Advertisement

Shapps forced to call off Odesa visit due to Russian missile threat

Grant Shapps was forced to abandon a trip to Ukraine’s southern city of Odesa because of a Russian missile threat.

The Defence Secretary had to abort the visit after he was warned by British intelligence that the Russians had become aware of his travel plans, according to a Sunday Times report confirmed by a source close to Mr Shapps.

As he flew to Poland from RAF Northolt last week, he was notified that an armoured convoy carrying Ukrainian President Volodymyr Zelensky and Greek Prime Minister Kyriakos Mitsotakis narrowly avoided a Russian missile strike while visiting the port city on March 6.

Five people were killed in the explosions, according to Ukrainian authorities.

The news raised the threat level to Mr Shapps’ safety from substantial to critical, according to the newspaper, which had access to the delegation.

Mr Shapps, travelling with chief of the defence staff Admiral Sir Tony Radakin and a small team of British officials, took an overnight train from Poland, arriving in Kyiv on March 7 for talks with Mr Zelensky and senior members of his wartime administration.

But the planned onward journey to Odesa was called off after an intelligence update revealed the Kremlin’s knowledge of it.

“Putin has shown himself to be reckless, ruthless and careless,” Mr Shapps, who instead travelled back to the UK via Poland, told the Sunday Times.

“The fact that he came perilously close to essentially assassinating two western leaders, it doesn’t matter whether that is deliberate or accidental. What the hell is he doing, and why the heck would the West allow him to do that kind of thing?”

A Ministry of Defence spokesperson said: “On a recent trip to Ukraine, the Defence Secretary did not make a planned visit to Odesa for security reasons.

“The UK continues to provide strong support for Ukraine and the Defence Secretary’s visit and engagements only underscored the importance of this support in the face of Putin’s aggression.”

It was the senior Tory’s second trip to Ukraine as Defence Secretary and his third since the outbreak of the war in February 2022.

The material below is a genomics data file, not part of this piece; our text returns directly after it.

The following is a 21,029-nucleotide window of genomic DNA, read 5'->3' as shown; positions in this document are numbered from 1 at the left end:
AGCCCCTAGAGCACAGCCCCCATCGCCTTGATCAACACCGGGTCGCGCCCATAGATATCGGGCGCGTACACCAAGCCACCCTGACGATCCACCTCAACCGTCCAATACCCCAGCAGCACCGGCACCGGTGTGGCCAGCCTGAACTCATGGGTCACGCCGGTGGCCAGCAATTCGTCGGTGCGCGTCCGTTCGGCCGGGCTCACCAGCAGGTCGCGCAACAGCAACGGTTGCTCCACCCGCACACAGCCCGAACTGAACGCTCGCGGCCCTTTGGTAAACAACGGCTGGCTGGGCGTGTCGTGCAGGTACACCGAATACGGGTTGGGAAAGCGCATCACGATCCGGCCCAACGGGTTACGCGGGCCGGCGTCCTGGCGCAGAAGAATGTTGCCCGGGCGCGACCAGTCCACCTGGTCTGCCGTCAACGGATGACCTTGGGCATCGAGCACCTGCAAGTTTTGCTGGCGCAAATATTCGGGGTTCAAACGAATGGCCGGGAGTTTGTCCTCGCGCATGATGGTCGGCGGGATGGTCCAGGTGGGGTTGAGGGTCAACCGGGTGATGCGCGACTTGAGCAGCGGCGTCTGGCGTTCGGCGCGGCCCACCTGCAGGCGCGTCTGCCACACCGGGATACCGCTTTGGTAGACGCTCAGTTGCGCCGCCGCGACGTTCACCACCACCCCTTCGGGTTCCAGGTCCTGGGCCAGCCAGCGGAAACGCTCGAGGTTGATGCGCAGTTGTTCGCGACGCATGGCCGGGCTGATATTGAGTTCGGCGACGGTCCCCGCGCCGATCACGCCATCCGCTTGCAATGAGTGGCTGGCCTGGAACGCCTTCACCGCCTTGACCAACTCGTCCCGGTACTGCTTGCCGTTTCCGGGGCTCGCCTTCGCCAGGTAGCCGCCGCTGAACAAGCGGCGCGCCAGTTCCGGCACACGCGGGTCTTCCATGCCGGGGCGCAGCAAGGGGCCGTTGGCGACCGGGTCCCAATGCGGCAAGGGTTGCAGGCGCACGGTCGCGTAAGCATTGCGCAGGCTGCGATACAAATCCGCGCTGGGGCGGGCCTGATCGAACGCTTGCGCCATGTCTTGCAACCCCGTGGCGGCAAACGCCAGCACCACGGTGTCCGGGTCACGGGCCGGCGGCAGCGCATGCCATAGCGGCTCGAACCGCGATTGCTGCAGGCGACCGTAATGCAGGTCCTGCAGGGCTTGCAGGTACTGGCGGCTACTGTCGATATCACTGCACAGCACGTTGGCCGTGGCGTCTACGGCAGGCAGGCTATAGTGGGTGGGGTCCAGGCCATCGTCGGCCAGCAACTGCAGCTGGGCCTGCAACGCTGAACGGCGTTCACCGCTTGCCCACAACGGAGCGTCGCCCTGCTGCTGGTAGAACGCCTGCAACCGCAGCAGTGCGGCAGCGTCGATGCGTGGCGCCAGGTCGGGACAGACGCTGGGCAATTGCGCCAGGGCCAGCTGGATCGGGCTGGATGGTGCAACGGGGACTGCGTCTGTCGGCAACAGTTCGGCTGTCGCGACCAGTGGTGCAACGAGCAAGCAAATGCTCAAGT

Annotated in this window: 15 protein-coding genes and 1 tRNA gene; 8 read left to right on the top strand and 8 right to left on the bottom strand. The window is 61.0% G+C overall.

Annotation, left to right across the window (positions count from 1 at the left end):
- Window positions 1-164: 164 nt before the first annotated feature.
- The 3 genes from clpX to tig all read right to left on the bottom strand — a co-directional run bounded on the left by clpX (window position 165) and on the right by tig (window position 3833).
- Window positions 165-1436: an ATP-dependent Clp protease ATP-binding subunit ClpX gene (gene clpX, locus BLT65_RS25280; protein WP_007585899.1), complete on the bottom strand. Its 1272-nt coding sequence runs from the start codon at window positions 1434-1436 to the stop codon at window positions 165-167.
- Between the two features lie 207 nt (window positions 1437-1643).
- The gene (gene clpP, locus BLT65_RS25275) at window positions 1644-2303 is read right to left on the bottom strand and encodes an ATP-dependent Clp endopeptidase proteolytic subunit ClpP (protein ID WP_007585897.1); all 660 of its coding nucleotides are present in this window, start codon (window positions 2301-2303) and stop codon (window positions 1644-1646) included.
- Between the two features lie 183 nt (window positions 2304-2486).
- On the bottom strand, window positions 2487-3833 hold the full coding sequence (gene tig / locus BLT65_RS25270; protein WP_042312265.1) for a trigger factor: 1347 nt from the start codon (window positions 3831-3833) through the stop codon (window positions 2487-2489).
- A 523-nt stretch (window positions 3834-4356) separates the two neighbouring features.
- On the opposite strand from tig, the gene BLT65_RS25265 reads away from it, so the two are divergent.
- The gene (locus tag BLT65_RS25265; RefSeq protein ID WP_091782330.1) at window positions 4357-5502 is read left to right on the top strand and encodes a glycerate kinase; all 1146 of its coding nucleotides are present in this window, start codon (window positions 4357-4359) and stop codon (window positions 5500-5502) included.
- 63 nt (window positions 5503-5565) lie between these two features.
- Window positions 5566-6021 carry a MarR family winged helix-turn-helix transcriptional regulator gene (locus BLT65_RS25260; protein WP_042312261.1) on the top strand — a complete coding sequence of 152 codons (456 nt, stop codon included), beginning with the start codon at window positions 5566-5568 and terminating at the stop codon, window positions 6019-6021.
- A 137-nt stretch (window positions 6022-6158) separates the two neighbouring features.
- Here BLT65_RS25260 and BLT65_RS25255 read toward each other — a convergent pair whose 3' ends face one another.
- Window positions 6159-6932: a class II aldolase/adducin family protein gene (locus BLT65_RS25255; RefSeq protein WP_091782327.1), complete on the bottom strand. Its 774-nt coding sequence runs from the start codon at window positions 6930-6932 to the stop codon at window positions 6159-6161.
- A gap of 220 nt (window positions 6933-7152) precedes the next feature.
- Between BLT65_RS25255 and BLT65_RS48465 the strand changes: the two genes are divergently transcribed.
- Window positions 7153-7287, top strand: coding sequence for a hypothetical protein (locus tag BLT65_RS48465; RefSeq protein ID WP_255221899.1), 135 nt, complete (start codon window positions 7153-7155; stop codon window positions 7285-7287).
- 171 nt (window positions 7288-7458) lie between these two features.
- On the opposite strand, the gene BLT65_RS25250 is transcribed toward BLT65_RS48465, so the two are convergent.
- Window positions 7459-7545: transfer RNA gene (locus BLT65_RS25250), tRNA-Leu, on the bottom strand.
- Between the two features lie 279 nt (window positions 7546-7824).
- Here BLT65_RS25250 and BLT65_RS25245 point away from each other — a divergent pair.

Russian invasion of Ukraine
Prime Minister Rishi Sunak with President Volodymyr Zelensky in January (Stefan Rousseau/PA)

It comes as Mr Zelensky faces waning enthusiasm in the West for supporting Kyiv.

European countries are struggling to find enough weapons and ammunition to send to Ukraine, and US help worth 60 billion dollars (£47 billon) is stalled over political differences in Washington.

Republicans loyal to Donald Trump have held up the funding package in Congress for months, and there is little hope of further US funding for Ukraine if the former president is re-elected.

On the battlefield, Ukrainian forces withdrew from the strategic eastern city of Avdiivka last month, where they had battled a fierce Russian assault for four months despite being heavily outnumbered and outgunned.

Mr Shapps said he hoped his visit would serve as a “wake-up call” to “push, persuade and even embarrass the rest of the world into action”.

Senior British military figures say western allies including the UK would need to ramp up the scale of investment by hundreds of billions of pounds to outproduce Russian President Vladimir Putin, who has raised defence spending by nearly 70%, according to the Sunday Times.

Mr Shapps this week called for military spending to be increased to 3% of gross domestic product (GDP), a measure of the size of the economy.

Rishi Sunak has said he wants to raise defence spending to 2.5% of GDP when economic circumstances allow.

When asked whether the Prime Minister should set a date for increasing defence spending before or at the election, the Defence Secretary told the paper: “Yes.”